The Election Commission without losing any time, on its part has clarified that the EVMs in Bhardwaj’s demonstration is a lookalike machine and not the type used in elections. Complex technical security features have been built into the Commission’s machines and these are backed by strict administrative protocol to prevent any tampering.
It had earlier clarified that the EVMs in India are different from those in use in foreign countries, especially on security parameters, and are tamper-proof. Bigger the controversy much is needed to be done at all levels.
The best way is to accept the challenge of the AAP and ask it to change the motherboard in 90 seconds to manipulate test voting and results. Besides, the idea was to find out any other loophole in the technological system which is condemned and needs to be plugged. It would not only settle the doubts over EVMs once for all but also save the commission from unnecessary criticism. 
This is the reason; the ECI had asked the State Election Commissioners to take care of the arrangements accordingly.  In fact, the elections in India – the with the largest democracy in the world – had been a challenging task. 
The voting system has traveled the number of phases started from ballot papers and for some time booth-capturing and fake voting was a big problem but the EVM eradicated this menace in one go.  Now when again the fingers started rising on the system, the addition of VVPAT has come before us, which is more fool-proof.
Frankly speaking, various countries have responded differently to the question of trustworthiness of EVMs. Germany has done away with the use of machines altogether as have Netherlands, Ireland, and Italy on the ground of transparency. Even countries like England and France have not clinched it notwithstanding pilot trials.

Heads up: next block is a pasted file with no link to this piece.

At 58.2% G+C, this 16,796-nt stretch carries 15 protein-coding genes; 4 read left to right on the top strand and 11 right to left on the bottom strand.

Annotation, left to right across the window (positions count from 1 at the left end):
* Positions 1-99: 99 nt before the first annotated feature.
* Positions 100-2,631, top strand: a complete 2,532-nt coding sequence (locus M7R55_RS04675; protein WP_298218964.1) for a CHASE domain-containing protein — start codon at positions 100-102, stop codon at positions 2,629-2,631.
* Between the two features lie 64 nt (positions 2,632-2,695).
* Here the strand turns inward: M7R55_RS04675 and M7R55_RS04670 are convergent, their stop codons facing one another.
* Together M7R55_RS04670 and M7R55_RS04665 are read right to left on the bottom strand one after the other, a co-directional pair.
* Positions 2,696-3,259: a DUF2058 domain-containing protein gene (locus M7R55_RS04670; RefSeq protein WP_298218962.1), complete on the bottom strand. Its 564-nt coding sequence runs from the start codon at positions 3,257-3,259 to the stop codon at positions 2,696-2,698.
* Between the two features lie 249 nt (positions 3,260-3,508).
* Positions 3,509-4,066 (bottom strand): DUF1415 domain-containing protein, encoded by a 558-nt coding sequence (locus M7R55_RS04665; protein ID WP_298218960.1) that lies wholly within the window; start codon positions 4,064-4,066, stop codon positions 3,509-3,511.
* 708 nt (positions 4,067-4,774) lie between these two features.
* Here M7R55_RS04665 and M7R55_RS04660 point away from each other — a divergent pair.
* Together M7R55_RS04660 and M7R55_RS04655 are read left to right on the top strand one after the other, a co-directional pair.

In some other countries, electronic voting is backed by paper ballots. Behind their action is the acknowledgment of the possibility, however remote, of rigging technology for the desired result. Any such action amounts to fraud on the voter, hence unacceptable.
Worldwide view is that computer chips control the machines which are susceptible to exploitation, they cannot be fully trusted
It is an admitted fact that India has one of the world’s best-conducted elections despite its geographical spread and vast population. This reputation should not be allowed to be sullied through motivated attacks.  When it’s elections, even the theoretical possibilities need to be dealt with.
Anyhow, whatever may be the issue from any quarter, the Election Commission of India – ECI should be above all doubts from the political leaders and voters as well.
To be doubly sure, unconfirmed sources confirmed that the Election Commission has decided to count votes by machines as well as the manual way of counting the slips received from the VVPAT after polling.